Edmund Thaxter Bangs Jr. was born on January 22, 1835, and married Melvina Walker in Phillips in 1858.
Edward F. Bangs was a 37-year-old resident of Freeman when he enlisted in the Army on September 12, 1862. He served in Company L of the 1st Maine Cavalry and later the Veteran Reserve Corps. He was listed as “sick” in Washington D.C. from April 1863 to June 15, 1864. He married Hannah Alma “Anna” Holley in 1871. In 1882 he applied for pension and was receiving $6 per month in August, 1883. In 1889, his pension increased to $24 dollars per month, and he received $500 of back pay in addition.
Henry J. Butterfield was the son of Samuel and Betsey Butterfield. He was the brother of Benjamin Butterfield. The family lived in Strong in 1850. Henry enlisted at 21 in the town of Bethel and was assigned to the Company C of the 16th Maine Infantry. Henry was killed at Gettysburg on July 1st, 1863. A memorial stone in the East Wilton cemetery states that his grave is in Gettysburg and his last words were “Tell my Mother that I died fighting for my country.”
Samuel Pinkham was another Cavalry soldier with ties to Strong. He was enlisted with the Maine’s 1st Cavalry on September 3, 1862. He was discharged on June 15,1865. Sadly he died on May 1866. He is now buried in the Ick Norton Cemetery in Industry, Maine.
Edward Fentiman was born in England in 1842. He was in Moscow, Maine, when he enlisted into the war on August 14, 1864. He served in Company D in the 9th Maine Infantry. He was eventually discharged out of the Army on July 13, 1865. When he returned to Maine he was a farmer in Freeman. Edward married Nancy Jane Allen in 1876. In February 1885 his Freeman farmhouse burned down, and he and his family escaped without being physically hurt. “Failing mentally” were the words used to describe Edward by 1899. He was taken to a Maine hospital. Edward died in 1901, and his wife was given an eight dollar a month pension. Nancy Fentiman died in 1926. Both Edward and Nancy Fentiman are buried in the Tuttle Corner Cemetery in Freeman.
Hiram Crocker Jr. was 19 years old when he enlisted in the United States Army. His enlistment date was August 14th of 1862, and he was assigned to G. Company, in the 16th Maine Infantry. In 1865 he was transferred to the 14th Maine Infantry division. Hiram left the Army after the Civil War ended and returned to Maine. He died at the age of 77, and is buried in the East New Portland Cemetery.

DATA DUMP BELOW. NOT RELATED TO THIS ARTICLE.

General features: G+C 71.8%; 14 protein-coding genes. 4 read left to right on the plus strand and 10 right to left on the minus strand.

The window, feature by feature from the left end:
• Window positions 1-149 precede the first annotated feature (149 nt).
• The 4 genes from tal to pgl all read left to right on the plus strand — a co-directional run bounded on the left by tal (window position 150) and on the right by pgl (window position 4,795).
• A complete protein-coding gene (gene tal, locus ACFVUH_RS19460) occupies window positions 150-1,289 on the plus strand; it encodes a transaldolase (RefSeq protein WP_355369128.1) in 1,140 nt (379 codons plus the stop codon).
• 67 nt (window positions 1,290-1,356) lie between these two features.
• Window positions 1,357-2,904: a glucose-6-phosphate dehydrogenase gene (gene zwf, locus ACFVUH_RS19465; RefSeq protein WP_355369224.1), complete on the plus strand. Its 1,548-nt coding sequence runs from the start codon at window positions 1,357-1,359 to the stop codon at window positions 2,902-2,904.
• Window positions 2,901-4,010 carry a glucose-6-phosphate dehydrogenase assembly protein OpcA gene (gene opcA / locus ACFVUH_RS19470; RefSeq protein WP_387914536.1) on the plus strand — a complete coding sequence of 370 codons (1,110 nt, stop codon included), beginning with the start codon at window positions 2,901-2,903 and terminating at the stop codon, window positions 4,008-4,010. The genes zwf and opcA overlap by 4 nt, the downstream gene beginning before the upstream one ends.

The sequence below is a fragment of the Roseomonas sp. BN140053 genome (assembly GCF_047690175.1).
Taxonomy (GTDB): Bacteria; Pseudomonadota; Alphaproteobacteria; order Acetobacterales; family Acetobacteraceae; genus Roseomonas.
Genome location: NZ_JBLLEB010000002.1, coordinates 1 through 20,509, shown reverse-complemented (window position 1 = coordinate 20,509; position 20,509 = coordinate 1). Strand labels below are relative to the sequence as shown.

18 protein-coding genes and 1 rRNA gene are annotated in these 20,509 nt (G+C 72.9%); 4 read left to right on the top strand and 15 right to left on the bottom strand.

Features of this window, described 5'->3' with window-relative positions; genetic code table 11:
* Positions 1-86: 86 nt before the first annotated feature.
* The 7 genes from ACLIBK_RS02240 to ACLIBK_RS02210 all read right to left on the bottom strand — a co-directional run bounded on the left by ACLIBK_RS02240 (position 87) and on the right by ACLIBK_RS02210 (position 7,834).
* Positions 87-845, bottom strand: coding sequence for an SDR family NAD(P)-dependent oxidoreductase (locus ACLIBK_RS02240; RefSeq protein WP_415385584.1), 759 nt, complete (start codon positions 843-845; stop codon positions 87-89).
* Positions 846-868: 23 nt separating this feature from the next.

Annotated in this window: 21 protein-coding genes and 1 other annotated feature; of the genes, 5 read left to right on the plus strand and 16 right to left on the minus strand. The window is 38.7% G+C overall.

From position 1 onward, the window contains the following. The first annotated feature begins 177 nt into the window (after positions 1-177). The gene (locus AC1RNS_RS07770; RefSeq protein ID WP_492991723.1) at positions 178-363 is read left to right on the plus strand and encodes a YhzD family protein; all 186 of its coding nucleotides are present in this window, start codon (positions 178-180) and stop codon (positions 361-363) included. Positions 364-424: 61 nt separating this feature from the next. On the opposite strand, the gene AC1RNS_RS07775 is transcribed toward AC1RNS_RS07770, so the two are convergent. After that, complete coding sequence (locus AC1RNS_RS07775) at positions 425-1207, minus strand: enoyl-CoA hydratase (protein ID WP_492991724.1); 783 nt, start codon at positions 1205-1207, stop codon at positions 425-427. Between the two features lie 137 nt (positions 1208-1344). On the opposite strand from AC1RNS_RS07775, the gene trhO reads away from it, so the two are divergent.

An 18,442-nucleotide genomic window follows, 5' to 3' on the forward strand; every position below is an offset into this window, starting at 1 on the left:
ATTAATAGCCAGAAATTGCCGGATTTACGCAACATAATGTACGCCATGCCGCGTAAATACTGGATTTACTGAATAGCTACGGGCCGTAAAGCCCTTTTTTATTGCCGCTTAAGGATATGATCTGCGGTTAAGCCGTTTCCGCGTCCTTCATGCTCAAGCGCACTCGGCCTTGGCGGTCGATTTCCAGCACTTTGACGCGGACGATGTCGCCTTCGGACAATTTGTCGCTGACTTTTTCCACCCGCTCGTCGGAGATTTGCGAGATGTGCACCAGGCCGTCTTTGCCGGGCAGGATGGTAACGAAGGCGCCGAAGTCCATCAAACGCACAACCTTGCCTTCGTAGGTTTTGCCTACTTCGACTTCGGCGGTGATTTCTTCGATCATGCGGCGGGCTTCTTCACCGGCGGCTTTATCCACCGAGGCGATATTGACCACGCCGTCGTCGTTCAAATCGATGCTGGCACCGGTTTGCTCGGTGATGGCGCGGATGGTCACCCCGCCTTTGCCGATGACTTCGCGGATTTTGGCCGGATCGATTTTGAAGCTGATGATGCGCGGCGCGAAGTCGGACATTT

Daniel Witham Abbott was born on April 26th, 1845; he was the son of Richard and Susan Abbott. He enlisted in the United States Army at Dead River Plantation. Daniel was assigned to the Company K in the 9th Maine Infantry on September 16, 1864. The Civil War was almost over when Daniel enlisted. He was discharged less than a year later on June 30th, 1865. Daniel married a woman named Ester Ann and by 1870 they lived in Eustis Plantation with two daughters. Records show that Daniel married two more times in the early 1900s. He passed away in Farmington on August 15, 1927, and is buried in the Strong Village Cemetery.
Orren Brackley was another Brackley who served his country during the Civil War. Orren Brackley was born on December 2, 1846, in Avon, the son of John Brackley, Jr.. He went to war when he was just 16 years old. His uncle was given fifteen dollars for signing him up for the Army. He enlisted in Battery 2, 1st Maine Light Artillery, on November 11, 1861. He re-enlisted in December, 1863, and was promoted to Corporal in 1865. Orrin wrote a journal about all of his experiences in the War, which was passed down through his family. Orren was mustered out of the Army on June 16, 1865. He married Elmira Carville in Salem and was a farmer in Freeman. He began receiving a pension in August, 1885. He died on July 3, 1921, and his wife died in 1935. They are buried in the Brackley Cemetery in Freeman.
Rufus G. Ellsworth of Strong wanted to be a musician for Company L but by December 28, 1863, he had been mustered to Petersburg, Virginia. When he was discharged from the Army, he moved to Kansas with his wife, his two kids and his wife's parents. In 1890 he applied for a pension and in 1911 his widow applied for hers as well.
Henry H. Smith was born in November 1838. He enlisted and served as a corporal in the 2nd Maine Cavalry. His enlistment date was January 2, 1864. He was later promoted in 1864 and was a Quartermaster Sergeant by 1865. He died on August 16, 1866.
Nathaniel Cook was born on May 15, 1816 in Weld. He is the son of Nathan Cook and Dorcas Allan. Nathaniel married Melinda Carlton and farmed in New York and Avon and in Freeman. He enlisted from Freeman as a Sergeant in the Company D 28th Maine Infantry on October 10, 1864 and received a discharge due to a disability. He died on October 12, 1907 in Avon and is buried in the Village Cemetery in Strong with his wife.